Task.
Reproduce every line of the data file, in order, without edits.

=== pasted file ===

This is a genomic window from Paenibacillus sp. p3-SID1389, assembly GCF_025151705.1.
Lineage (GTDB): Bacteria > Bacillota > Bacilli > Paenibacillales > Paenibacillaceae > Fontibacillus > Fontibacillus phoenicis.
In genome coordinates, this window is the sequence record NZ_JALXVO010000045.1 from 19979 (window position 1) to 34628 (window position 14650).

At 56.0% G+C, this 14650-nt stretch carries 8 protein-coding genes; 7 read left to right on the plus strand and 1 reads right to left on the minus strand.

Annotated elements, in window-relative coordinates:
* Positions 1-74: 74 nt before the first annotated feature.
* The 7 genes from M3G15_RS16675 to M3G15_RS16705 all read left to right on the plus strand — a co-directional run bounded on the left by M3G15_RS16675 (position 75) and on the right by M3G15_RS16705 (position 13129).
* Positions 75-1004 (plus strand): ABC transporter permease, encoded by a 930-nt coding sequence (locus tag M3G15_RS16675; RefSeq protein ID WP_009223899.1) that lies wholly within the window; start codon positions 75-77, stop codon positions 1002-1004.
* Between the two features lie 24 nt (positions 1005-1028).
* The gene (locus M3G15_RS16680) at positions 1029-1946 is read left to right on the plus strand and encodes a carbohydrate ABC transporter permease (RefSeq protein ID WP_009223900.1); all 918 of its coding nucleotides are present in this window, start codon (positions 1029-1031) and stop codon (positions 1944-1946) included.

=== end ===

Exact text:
This is a genomic window from Paenibacillus sp. p3-SID1389, assembly GCF_025151705.1.
Lineage (GTDB): Bacteria > Bacillota > Bacilli > Paenibacillales > Paenibacillaceae > Fontibacillus > Fontibacillus phoenicis.
In genome coordinates, this window is the sequence record NZ_JALXVO010000045.1 from 19979 (window position 1) to 34628 (window position 14650).

At 56.0% G+C, this 14650-nt stretch carries 8 protein-coding genes; 7 read left to right on the plus strand and 1 reads right to left on the minus strand.

Annotated elements, in window-relative coordinates:
* Positions 1-74: 74 nt before the first annotated feature.
* The 7 genes from M3G15_RS16675 to M3G15_RS16705 all read left to right on the plus strand — a co-directional run bounded on the left by M3G15_RS16675 (position 75) and on the right by M3G15_RS16705 (position 13129).
* Positions 75-1004 (plus strand): ABC transporter permease, encoded by a 930-nt coding sequence (locus tag M3G15_RS16675; RefSeq protein ID WP_009223899.1) that lies wholly within the window; start codon positions 75-77, stop codon positions 1002-1004.
* Between the two features lie 24 nt (positions 1005-1028).
* The gene (locus M3G15_RS16680) at positions 1029-1946 is read left to right on the plus strand and encodes a carbohydrate ABC transporter permease (RefSeq protein ID WP_009223900.1); all 918 of its coding nucleotides are present in this window, start codon (positions 1029-1031) and stop codon (positions 1944-1946) included.